Another question we are asked a lot is how much scope there is to change the procurement documents once they have been published, particularly if this had to be done at speed in order to publish the OJEU notice in compliance with Regulation 53? Obviously the ideal would be for the procurement documents to be as complete as possible on day one (taking a common sense approach; in a negotiated process, for example, it will not be possible to disclose final terms and conditions at the beginning of the procurement). That said, Recital 81 of the new Directive and Regulation 47(3) of the PCR 2015 do contemplate the possibility of “significant changes to the procurement documents” provided the timetable is extended appropriately, so clearly some degree of change is acceptable.

However, changes to the award criteria or to core requirements would almost certainly require a new advertisement. The key test is whether the procurement is so changed by the supplementary information that it has moved outside of the scope of the original advertisement and suite of documents, such that, had they known what the procurement would eventually have looked like, suppliers other than those who bid could potentially have been interested.

Tricky Issue 3: What does a light touch regime procurement look like?

Readers will be aware that, except in relation to clinical health services procurements, the old “Part B Services” regime has been replaced by the new “Light-Touch Regime” (LTR) set out at Regulation 74 to 76 of the PCR 2015. This applies to all services listed at Schedule 3, including (non-clinical) health services. The threshold for the application of the LTR is 750,000 EUR, which the Cabinet Office have confirmed is equivalent to £625,050.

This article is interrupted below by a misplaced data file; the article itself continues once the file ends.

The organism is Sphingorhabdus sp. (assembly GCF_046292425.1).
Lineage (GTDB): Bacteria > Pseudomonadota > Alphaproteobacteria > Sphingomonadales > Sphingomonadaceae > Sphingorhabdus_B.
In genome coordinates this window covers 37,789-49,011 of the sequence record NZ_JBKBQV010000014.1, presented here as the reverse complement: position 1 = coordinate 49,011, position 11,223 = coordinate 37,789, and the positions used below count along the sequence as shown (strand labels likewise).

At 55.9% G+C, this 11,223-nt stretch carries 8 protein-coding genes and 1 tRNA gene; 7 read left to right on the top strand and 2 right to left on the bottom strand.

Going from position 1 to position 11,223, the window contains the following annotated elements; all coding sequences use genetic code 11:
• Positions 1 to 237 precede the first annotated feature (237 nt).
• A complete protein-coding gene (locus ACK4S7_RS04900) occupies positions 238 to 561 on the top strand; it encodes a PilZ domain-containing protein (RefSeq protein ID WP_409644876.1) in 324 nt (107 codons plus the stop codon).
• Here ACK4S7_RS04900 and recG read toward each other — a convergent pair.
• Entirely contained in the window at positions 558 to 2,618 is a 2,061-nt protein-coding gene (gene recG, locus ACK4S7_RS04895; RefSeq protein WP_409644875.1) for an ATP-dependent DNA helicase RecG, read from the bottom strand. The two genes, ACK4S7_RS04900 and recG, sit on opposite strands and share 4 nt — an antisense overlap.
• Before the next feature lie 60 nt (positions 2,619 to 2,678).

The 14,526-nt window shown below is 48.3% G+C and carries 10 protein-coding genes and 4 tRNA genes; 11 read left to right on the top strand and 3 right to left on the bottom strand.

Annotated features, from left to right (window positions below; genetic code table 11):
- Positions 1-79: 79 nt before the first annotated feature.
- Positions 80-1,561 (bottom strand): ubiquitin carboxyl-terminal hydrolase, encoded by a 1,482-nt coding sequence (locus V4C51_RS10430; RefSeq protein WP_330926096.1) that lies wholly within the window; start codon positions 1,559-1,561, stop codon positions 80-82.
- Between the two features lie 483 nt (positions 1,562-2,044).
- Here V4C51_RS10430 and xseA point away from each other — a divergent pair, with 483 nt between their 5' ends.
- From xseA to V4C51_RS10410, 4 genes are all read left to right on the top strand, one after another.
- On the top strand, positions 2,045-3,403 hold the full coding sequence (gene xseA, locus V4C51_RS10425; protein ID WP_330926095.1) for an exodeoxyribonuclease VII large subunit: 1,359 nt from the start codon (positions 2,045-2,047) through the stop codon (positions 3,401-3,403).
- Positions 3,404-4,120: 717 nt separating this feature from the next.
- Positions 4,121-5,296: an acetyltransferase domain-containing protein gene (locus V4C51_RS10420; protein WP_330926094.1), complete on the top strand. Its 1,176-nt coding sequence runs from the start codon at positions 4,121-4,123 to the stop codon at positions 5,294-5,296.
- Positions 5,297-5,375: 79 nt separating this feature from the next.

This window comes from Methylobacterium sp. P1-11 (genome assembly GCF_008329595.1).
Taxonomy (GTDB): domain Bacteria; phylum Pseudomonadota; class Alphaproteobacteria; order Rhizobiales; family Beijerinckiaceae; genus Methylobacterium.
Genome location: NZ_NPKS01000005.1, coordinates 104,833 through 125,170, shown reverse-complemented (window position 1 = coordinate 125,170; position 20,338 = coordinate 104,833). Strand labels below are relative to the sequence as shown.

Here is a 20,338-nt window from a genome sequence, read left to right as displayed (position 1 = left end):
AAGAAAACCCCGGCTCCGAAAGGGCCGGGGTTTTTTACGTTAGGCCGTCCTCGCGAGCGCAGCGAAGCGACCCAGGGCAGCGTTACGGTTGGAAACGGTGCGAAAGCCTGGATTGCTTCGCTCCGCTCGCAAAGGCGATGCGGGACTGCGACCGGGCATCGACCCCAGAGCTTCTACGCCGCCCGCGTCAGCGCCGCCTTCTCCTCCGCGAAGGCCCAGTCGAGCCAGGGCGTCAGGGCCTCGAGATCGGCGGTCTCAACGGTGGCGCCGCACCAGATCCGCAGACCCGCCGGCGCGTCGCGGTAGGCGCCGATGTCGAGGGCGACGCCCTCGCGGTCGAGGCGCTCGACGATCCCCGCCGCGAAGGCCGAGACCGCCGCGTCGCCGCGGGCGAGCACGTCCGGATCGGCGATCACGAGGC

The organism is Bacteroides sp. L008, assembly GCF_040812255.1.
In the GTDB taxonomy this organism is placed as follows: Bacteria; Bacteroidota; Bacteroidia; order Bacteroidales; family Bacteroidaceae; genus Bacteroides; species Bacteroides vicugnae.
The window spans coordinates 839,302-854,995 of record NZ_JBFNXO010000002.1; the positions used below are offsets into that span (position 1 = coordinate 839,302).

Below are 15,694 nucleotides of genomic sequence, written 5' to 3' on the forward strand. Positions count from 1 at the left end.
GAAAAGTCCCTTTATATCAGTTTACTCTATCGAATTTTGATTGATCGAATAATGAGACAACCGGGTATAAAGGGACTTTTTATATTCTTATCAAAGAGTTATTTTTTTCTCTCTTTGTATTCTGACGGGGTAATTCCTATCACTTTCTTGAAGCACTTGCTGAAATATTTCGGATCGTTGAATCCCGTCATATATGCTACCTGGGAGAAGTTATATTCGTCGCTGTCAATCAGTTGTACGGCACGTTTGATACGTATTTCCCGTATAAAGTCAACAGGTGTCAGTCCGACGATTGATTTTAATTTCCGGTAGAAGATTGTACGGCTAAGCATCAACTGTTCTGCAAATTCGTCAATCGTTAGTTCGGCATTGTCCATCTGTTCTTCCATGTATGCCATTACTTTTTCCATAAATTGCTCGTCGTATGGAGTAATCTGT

Note that under the old Part A/Part B lists of services, Part B concluded with a category called “Other Services”. This encapsulated any service not specifically mentioned anywhere else in Part A or Part B. This “Other Services” category has disappeared from Schedule 3 of the PCR 2015, so some services that would once have crept into Part B will now not be covered by the LTR and will be fully subject to the PCR 2015 and the lower thresholds for services contracts in general.

If the LTR applies there is an obligation to advertise using either an OJEU notice or PIN. Of course there is a difficulty with this as no SIMAP proformas are yet available, given that the UK has implemented the directive “early” (see guidance on Completion of Forms for guidance on how to adapt current OJEU notices in the interim period).

But, beyond advertisement, there is otherwise flexibility as to process design, provided that the general principles set out at Regulation 76 are respected: The CCS has published guidance on the design of an LTR process, available here.This suggests that you should: (a) seek tenders in response to the advert; (b) include mandatory/discretionary exclusion criteria; (c) publish award criteria and sub-criteria; (d) send award letters; and (e) hold a standstill period. Perhaps not all that “light touch” after all?

Tricky Issue 4: competitive with negotiation versus competitive dialogue?

The competitive with negotiation process is new (Regulation 29) and the Competitive Dialogue process has been altered (Regulation 30). Both now share the same lower “hurdle” to justify their use – set out at Regulation 26(4). Both are negotiated processes – how do you choose between them?